China said Japan missed a chance to offer a “sincere apology” for its World War II aggression on Friday, hours after Japanese Prime Minister Shinzo Abe reiterated Tokyo’s past expressions of “deep remorse” over the conflict.
“Japan should have made an explicit statement on the nature of the war of militarism and aggression and its responsibility on the wars, made sincere apology to the people of victim countries,” foreign ministry spokeswoman Hua Chunying said in a statement.
It was Beijing’s first official reaction to Abe’s remarks Friday on the 70th anniversary of the end of the war, when he said that Japan’s future generations should not have to keep apologising.
Hua added Japan should have made “a clean break with the past of militarist aggression, rather than being evasive on this major issue of principle.”
The Japanese prime minister has faced criticism for playing down his country’s war record and trying to expand its present-day military.
Without mentioning Abe by name, Hua said that China “has taken note of the statement made by the Japanese leader”, adding that executive vice foreign minister Zhang Yesui “has already expressed China’s solemn position to Japanese Ambassador to China Masato Kitera”.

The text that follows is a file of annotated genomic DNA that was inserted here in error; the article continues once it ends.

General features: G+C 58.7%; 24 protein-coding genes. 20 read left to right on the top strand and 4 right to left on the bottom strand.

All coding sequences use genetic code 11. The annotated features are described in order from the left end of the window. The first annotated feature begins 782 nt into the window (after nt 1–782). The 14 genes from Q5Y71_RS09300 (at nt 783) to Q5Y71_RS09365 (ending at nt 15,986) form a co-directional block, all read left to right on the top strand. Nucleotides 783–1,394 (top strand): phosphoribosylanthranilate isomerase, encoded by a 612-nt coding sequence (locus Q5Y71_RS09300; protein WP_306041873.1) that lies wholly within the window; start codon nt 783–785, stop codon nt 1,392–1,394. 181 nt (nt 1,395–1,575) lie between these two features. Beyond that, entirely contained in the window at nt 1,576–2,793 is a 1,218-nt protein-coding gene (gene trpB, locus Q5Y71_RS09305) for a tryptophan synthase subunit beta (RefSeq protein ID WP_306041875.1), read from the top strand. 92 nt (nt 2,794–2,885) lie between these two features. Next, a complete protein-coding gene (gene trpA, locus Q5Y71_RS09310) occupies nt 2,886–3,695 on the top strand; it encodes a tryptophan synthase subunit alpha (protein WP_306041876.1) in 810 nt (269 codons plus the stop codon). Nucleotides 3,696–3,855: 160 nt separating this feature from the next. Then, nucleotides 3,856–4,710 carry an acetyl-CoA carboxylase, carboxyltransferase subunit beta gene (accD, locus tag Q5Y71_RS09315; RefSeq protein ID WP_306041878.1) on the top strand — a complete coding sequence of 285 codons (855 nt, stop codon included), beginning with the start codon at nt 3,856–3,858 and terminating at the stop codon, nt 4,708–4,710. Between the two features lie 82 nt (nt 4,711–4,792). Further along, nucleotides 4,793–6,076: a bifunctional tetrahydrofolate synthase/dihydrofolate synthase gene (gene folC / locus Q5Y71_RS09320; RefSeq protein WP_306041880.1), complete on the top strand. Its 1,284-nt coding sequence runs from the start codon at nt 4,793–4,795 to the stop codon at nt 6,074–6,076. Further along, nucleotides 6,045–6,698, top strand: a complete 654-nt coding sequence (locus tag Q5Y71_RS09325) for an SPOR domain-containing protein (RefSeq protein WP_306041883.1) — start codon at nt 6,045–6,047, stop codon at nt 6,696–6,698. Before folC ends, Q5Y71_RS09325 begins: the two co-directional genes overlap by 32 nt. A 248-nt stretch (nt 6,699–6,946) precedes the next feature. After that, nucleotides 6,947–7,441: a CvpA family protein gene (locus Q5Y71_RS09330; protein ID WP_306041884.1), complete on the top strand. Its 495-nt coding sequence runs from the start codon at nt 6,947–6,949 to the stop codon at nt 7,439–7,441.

Abe’s statement was closely watched in China, where memories of Japan’s invasion that began in the 1930s and lasted until its defeat in 1945 are still a source of anger among the general populace.
State media is known to use sensitivities over the era to stoke nationalist sentiment during times of tension between the two countries, which are locked in a maritime territorial dispute in the East China Sea.
Hua added that historical questions directly affect their political relations as well as the feelings of the Chinese people.
Japan should “face squarely the history of aggression and do serious soul searching about it, stick to the path of peaceful development, and take credible actions to win the trust of its neighbors in Asia and the international community”, she said.
© 2015 AFP